3. Wood Type: Pressure Treated Pine
  4. Mold or Mildew Issues: Yes
  5. Reason for Previous Stain Failure: Fading, some peeling, 5th year since stained now
  6. Previous Stain Brand and Type of stain (Solid, Semi-transparent, Transparent, etc): Cabot Timber Oil

I was advised to fill a sprayer with bleach and power wash before staining, but it seems this site advises against using bleach? I need a stripper and brightener?

Deck is about 20 years old: large upper and lower deck.

Previous owner said the bottom deck floor is a special kind of treated wood that is supposed to never need staining… ??

I had an estimate from Ever Seal… cost is too high, plus they said they can’t do it because the previous stain won’t come off with their process.

The 1st picture is from 5 years ago … LOTS of deck

Pic 4 shows a lighter color board where I power washed and a white spot where bleach we were using to clean the siding spilled.

Lake House Deck.jpeg
Deck 1.jpeg
Deck 3.jpeg
Deck 4.jpeg
Stephanie Murphy
Stephanie Murphy
1 year ago

Thank you! 🙂

Bee
Bee
1 year ago

Can you do a review of Sunfrog penetrating oil stain? Apparently it’s highly recommended in the Pacific Northwest where the amount of rain we get basically ruins all stains within 6 months. I’d like to see what you guys think of it.

Brock
Brock
1 year ago

So I built a cedar deck in 2017 and used a water based Sherwin Williams “stain” because of their strong recommendations, and even after just one year the peeling problem showed up. I’m now redoing the finish and want to do it right. I’ve been sanding everything down to get rid of the bad old stain, but I’m wondering, do I need to sand the weathered, “silvery” cedar down to fresh wood to get a penetrating oil to look consistant? Is the sanding in the first picture enough? I’m also wondering what’s the best way to get the stain off from between the radiused edges? (second picture)

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Brock
Brock
1 year ago

I really want to move to an oil based stain if possible. Can I use something like Armstrong clark or cabot Australian timber oil if I make sure I sand all the stain off?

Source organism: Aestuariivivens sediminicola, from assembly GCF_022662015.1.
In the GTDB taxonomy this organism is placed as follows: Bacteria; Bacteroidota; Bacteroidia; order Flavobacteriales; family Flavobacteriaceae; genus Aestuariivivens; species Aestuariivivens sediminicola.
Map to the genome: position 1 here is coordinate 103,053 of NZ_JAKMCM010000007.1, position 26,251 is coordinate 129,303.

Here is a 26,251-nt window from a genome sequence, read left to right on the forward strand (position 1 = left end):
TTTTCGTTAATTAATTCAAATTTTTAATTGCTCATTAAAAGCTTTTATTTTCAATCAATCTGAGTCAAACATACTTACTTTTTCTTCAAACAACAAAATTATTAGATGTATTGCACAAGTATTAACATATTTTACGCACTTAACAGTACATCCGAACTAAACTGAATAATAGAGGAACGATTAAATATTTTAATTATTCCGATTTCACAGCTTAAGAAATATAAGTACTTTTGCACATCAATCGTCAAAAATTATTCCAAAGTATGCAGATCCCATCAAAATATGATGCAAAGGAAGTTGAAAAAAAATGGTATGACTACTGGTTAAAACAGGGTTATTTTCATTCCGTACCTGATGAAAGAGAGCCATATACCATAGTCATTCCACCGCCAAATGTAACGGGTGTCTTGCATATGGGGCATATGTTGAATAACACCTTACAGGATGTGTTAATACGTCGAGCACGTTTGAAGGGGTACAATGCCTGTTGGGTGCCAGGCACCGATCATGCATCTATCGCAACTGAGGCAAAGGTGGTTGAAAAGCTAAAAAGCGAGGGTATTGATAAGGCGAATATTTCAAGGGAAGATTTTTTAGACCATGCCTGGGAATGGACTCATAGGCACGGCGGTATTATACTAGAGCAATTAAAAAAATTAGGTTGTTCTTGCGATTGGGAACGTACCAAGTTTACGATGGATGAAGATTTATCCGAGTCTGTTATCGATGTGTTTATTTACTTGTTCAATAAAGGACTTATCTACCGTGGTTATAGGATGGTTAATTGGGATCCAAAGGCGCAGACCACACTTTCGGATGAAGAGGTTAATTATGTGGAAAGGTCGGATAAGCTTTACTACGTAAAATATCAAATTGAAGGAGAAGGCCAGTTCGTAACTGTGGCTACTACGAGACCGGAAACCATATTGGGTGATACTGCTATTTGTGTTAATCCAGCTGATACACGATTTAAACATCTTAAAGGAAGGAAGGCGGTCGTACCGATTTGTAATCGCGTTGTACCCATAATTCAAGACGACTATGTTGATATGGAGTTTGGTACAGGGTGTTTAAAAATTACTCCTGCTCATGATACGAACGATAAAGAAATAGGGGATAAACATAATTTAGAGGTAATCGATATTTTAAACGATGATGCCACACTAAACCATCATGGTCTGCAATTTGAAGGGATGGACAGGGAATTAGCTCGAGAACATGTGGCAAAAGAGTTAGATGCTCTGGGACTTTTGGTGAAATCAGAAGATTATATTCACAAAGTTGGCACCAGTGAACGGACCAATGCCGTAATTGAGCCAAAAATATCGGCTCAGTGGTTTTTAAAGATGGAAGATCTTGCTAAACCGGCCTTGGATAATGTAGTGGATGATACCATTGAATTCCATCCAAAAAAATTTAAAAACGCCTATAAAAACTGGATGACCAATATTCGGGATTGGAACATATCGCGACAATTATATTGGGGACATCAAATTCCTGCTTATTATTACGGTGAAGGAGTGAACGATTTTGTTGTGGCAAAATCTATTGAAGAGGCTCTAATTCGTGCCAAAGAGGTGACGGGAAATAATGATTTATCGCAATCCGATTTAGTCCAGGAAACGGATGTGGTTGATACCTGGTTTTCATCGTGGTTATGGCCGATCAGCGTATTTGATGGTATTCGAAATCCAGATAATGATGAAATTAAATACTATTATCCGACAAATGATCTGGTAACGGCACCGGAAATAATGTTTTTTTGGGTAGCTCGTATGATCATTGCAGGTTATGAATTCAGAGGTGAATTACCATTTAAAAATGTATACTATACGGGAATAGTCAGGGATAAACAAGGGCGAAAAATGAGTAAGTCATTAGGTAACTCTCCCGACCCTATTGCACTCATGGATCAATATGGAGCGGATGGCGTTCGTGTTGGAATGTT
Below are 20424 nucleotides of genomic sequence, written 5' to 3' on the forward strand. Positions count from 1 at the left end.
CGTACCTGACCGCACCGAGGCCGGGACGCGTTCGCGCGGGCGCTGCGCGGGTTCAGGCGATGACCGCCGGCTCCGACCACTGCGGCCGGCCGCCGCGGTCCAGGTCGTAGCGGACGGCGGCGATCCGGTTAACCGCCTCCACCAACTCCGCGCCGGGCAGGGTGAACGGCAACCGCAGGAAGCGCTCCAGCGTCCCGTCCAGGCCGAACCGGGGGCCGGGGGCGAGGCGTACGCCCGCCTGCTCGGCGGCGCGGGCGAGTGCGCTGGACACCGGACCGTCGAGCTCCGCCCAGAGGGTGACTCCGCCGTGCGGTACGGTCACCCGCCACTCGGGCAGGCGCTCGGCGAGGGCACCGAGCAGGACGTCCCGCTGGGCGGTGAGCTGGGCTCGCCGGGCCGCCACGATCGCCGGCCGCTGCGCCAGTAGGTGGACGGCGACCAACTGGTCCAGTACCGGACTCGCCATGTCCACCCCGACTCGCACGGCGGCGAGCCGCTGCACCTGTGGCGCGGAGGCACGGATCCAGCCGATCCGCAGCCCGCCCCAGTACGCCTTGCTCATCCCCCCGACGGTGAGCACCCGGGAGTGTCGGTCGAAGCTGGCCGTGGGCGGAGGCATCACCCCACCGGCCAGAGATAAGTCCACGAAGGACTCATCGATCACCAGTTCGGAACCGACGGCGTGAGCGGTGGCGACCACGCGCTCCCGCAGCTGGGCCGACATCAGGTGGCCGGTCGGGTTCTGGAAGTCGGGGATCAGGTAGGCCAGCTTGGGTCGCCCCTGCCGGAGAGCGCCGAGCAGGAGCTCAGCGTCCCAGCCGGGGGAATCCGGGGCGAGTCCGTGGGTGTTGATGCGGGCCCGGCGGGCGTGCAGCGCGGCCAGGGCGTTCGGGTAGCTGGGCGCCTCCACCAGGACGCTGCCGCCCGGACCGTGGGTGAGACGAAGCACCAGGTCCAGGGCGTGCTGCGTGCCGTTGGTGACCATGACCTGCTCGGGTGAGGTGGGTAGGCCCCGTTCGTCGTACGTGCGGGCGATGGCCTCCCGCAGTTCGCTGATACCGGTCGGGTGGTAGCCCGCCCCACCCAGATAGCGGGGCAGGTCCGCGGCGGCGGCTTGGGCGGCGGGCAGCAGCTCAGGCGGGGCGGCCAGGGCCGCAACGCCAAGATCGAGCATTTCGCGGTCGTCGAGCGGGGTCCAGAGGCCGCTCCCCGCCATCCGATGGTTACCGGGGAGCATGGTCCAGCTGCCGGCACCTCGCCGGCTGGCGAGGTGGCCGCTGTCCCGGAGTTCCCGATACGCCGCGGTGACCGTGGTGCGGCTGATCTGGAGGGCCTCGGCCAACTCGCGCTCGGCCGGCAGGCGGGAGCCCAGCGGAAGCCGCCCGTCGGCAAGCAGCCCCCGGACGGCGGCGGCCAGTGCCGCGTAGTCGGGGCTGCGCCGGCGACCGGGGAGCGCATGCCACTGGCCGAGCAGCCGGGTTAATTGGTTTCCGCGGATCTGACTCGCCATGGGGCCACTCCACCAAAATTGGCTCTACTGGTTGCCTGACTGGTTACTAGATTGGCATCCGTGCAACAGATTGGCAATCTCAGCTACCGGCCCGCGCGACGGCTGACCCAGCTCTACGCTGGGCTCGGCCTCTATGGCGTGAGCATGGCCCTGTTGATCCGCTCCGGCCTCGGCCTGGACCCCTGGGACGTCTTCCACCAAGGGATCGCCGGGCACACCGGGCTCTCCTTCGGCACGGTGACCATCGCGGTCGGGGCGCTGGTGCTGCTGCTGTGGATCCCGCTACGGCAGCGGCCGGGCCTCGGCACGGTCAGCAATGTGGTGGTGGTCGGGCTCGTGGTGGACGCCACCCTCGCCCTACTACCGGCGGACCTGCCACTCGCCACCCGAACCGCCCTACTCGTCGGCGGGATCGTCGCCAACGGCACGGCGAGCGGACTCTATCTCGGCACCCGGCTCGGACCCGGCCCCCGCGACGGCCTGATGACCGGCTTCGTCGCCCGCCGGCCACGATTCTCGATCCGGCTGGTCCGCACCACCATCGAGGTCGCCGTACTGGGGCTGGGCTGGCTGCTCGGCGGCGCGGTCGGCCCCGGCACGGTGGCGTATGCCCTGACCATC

Rod St Louis
Rod St Louis
1 year ago

That is a large worked out large one where it’s large as LARCH large

Rod St Louis
Rod St Louis
1 year ago

I built a deck with large lumber last year stained it with semi transparent restore a deck stain flakedAnd all the horizontal deck boards it seem to have worked on vertical looking to find out what I can do do I have to get the remaining stain off to re-stain should I try another different kind of stain please give me some advice

Ferris
Ferris
1 year ago

Can you use penetrating deck stain on old faded composite decking?

Robert Schultz
Robert Schultz
1 year ago

If we have old boards with non penatrating stain do we have to sand the boards completely before using the penitrating stain?

Terry L. Schulze
Terry L. Schulze
2 years ago

Looking for the best product to protect the pressure treated wood floor and sides of a utility trailer. It seems like a penetrating sealer would be best. I would like a stain to change the color but my first priority is long lasting protection. Thank you.

Vince
Vince
2 years ago

Recommendation for best semitransparent penetrating oil?

S Skinner
S Skinner
2 years ago

What is your opinion of OnetimeWood stain?

Carol Myatt
Carol Myatt
2 years ago

Is it possible to get satisfactory results by using a penetrating deck stain over a solid stain if most of the stain has flaked off?

Blair
Blair
3 years ago

Used Behr penetrating stain about 18 months ago. It is worn off in high traffic areas. Can I use remainder of stain to restain traffic areas? Eventually I guess I have to restain the entire walkway. Would I need to strip or can I stain over worn and unworn areas?

C.L.
C.L.
3 years ago

Used penetrating oil wood finish 12 days ago on underside of deck roof and it’s still very tacky. How long does this take to dry?

C.L.
C.L.
3 years ago

Behr

J.M.
J.M.
3 years ago

Live in Kentucky. Just put up a new deck. Recommendations for easy, long lasting stain that will be easy to re-stain in a couple years.

j. keizer
j. keizer
3 years ago

will beauti-tone oil deck & siding semi transparent stain peel

Mher
Mher
3 years ago